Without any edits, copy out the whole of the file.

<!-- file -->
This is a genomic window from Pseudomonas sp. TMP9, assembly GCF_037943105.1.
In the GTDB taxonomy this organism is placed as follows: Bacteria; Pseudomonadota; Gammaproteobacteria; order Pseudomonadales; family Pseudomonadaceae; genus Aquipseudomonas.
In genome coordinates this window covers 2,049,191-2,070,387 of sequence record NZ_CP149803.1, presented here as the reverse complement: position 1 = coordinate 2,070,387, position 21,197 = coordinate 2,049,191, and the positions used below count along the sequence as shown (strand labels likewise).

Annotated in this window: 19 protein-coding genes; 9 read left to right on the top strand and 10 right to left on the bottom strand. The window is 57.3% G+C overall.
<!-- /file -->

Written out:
This is a genomic window from Pseudomonas sp. TMP9, assembly GCF_037943105.1.
In the GTDB taxonomy this organism is placed as follows: Bacteria; Pseudomonadota; Gammaproteobacteria; order Pseudomonadales; family Pseudomonadaceae; genus Aquipseudomonas.
In genome coordinates this window covers 2,049,191-2,070,387 of sequence record NZ_CP149803.1, presented here as the reverse complement: position 1 = coordinate 2,070,387, position 21,197 = coordinate 2,049,191, and the positions used below count along the sequence as shown (strand labels likewise).

Annotated in this window: 19 protein-coding genes; 9 read left to right on the top strand and 10 right to left on the bottom strand. The window is 57.3% G+C overall.